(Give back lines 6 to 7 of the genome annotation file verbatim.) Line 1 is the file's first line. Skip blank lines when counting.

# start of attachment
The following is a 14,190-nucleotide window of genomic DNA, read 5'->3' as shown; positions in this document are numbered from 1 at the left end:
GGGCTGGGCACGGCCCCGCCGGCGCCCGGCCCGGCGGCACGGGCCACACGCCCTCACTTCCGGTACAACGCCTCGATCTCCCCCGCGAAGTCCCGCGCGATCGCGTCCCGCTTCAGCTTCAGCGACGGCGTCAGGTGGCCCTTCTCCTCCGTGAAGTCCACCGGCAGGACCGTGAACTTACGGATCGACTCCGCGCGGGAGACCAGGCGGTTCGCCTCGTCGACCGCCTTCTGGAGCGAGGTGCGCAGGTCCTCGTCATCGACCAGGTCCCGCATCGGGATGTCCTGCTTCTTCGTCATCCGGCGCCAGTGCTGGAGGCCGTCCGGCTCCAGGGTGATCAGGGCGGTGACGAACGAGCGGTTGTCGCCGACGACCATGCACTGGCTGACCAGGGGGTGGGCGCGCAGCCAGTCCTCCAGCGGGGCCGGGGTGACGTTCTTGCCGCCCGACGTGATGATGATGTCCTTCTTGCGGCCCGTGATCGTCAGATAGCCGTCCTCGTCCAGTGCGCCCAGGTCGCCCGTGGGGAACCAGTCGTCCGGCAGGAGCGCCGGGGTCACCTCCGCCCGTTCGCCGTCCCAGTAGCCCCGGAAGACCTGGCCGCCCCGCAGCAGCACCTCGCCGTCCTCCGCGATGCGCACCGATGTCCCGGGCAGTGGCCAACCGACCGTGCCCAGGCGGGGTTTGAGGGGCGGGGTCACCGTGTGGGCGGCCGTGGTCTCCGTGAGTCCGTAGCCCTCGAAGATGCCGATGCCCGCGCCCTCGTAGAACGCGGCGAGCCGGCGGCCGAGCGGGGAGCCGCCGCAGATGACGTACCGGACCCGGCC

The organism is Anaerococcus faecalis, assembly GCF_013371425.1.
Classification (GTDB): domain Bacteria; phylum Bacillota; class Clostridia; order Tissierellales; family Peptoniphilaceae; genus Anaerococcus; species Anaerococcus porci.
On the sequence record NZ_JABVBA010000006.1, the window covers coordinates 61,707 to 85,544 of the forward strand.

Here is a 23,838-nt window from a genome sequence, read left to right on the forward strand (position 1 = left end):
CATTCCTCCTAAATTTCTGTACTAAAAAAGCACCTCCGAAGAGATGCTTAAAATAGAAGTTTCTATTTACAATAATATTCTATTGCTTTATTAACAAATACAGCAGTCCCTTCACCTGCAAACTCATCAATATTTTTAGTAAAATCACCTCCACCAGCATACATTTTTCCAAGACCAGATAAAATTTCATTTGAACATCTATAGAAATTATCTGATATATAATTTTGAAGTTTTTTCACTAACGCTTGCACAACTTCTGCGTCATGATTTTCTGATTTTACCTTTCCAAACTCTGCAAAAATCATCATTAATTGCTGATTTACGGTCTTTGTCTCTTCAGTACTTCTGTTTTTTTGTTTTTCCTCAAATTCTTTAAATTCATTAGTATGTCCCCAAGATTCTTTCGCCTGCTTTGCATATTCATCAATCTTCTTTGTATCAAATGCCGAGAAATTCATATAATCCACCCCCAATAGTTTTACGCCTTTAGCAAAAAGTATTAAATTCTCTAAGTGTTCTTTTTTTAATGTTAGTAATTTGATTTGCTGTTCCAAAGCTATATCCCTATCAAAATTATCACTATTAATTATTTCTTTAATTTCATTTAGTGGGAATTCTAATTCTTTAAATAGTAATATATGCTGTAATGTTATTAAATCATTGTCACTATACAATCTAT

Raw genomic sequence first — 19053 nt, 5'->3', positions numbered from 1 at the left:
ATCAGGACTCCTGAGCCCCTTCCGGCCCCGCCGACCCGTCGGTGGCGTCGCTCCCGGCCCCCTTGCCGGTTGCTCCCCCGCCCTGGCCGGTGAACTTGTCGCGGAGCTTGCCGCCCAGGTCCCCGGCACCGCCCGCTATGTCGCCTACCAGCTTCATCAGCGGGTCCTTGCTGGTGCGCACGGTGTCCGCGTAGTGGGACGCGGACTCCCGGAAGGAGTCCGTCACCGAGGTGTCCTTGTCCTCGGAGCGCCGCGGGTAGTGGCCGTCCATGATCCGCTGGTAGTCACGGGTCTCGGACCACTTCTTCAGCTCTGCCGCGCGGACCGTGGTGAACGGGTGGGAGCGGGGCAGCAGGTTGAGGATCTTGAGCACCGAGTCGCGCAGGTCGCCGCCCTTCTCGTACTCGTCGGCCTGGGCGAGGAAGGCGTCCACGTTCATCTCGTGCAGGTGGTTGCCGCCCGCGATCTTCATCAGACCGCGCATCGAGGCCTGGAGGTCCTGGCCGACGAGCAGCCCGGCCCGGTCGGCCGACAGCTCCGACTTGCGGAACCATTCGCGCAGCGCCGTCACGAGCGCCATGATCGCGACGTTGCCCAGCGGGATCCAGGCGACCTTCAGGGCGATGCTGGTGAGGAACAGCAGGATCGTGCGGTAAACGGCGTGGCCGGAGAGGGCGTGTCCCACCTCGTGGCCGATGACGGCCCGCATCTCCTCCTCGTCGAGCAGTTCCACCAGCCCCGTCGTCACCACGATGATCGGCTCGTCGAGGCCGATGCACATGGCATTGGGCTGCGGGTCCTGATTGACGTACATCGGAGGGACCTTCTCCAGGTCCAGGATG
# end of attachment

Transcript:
Here is a 23,838-nt window from a genome sequence, read left to right on the forward strand (position 1 = left end):
CATTCCTCCTAAATTTCTGTACTAAAAAAGCACCTCCGAAGAGATGCTTAAAATAGAAGTTTCTATTTACAATAATATTCTATTGCTTTATTAACAAATACAGCAGTCCCTTCACCTGCAAACTCATCAATATTTTTAGTAAAATCACCTCCACCAGCATACATTTTTCCAAGACCAGATAAAATTTCATTTGAACATCTATAGAAATTATCTGATATATAATTTTGAAGTTTTTTCACTAACGCTTGCACAACTTCTGCGTCATGATTTTCTGATTTTACCTTTCCAAACTCTGCAAAAATCATCATTAATTGCTGATTTACGGTCTTTGTCTCTTCAGTACTTCTGTTTTTTTGTTTTTCCTCAAATTCTTTAAATTCATTAGTATGTCCCCAAGATTCTTTCGCCTGCTTTGCATATTCATCAATCTTCTTTGTATCAAATGCCGAGAAATTCATATAATCCACCCCCAATAGTTTTACGCCTTTAGCAAAAAGTATTAAATTCTCTAAGTGTTCTTTTTTTAATGTTAGTAATTTGATTTGCTGTTCCAAAGCTATATCCCTATCAAAATTATCACTATTAATTATTTCTTTAATTTCATTTAGTGGGAATTCTAATTCTTTAAATAGTAATATATGCTGTAATGTTATTAAATCATTGTCACTATACAATCTAT